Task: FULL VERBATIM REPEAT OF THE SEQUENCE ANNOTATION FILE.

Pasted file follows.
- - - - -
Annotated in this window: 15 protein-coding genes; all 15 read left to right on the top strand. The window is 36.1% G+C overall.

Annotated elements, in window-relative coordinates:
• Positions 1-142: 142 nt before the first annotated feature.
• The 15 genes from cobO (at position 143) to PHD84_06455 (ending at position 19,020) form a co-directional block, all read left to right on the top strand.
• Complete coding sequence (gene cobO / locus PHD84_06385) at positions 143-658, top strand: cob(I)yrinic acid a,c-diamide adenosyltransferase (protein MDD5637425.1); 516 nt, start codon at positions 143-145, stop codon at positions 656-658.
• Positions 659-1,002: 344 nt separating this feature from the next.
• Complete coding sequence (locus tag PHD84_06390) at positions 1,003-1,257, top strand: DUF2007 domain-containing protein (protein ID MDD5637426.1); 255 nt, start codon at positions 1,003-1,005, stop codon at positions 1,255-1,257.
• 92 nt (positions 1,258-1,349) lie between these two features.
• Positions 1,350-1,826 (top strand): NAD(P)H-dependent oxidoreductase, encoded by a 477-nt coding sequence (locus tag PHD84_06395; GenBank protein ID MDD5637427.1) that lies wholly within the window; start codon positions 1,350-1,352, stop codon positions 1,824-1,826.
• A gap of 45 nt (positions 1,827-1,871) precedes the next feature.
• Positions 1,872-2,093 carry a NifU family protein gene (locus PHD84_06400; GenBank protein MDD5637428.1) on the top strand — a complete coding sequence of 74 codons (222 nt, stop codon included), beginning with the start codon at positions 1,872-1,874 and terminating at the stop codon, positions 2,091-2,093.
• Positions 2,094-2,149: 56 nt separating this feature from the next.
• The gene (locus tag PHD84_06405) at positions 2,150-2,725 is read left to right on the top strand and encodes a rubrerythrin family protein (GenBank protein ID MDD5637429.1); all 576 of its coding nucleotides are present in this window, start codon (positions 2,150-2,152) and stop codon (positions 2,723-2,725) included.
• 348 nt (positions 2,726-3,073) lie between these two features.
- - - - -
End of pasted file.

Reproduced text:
Annotated in this window: 15 protein-coding genes; all 15 read left to right on the top strand. The window is 36.1% G+C overall.

Annotated elements, in window-relative coordinates:
• Positions 1-142: 142 nt before the first annotated feature.
• The 15 genes from cobO (at position 143) to PHD84_06455 (ending at position 19,020) form a co-directional block, all read left to right on the top strand.
• Complete coding sequence (gene cobO / locus PHD84_06385) at positions 143-658, top strand: cob(I)yrinic acid a,c-diamide adenosyltransferase (protein MDD5637425.1); 516 nt, start codon at positions 143-145, stop codon at positions 656-658.
• Positions 659-1,002: 344 nt separating this feature from the next.
• Complete coding sequence (locus tag PHD84_06390) at positions 1,003-1,257, top strand: DUF2007 domain-containing protein (protein ID MDD5637426.1); 255 nt, start codon at positions 1,003-1,005, stop codon at positions 1,255-1,257.
• 92 nt (positions 1,258-1,349) lie between these two features.
• Positions 1,350-1,826 (top strand): NAD(P)H-dependent oxidoreductase, encoded by a 477-nt coding sequence (locus tag PHD84_06395; GenBank protein ID MDD5637427.1) that lies wholly within the window; start codon positions 1,350-1,352, stop codon positions 1,824-1,826.
• A gap of 45 nt (positions 1,827-1,871) precedes the next feature.
• Positions 1,872-2,093 carry a NifU family protein gene (locus PHD84_06400; GenBank protein MDD5637428.1) on the top strand — a complete coding sequence of 74 codons (222 nt, stop codon included), beginning with the start codon at positions 1,872-1,874 and terminating at the stop codon, positions 2,091-2,093.
• Positions 2,094-2,149: 56 nt separating this feature from the next.
• The gene (locus tag PHD84_06405) at positions 2,150-2,725 is read left to right on the top strand and encodes a rubrerythrin family protein (GenBank protein ID MDD5637429.1); all 576 of its coding nucleotides are present in this window, start codon (positions 2,150-2,152) and stop codon (positions 2,723-2,725) included.
• 348 nt (positions 2,726-3,073) lie between these two features.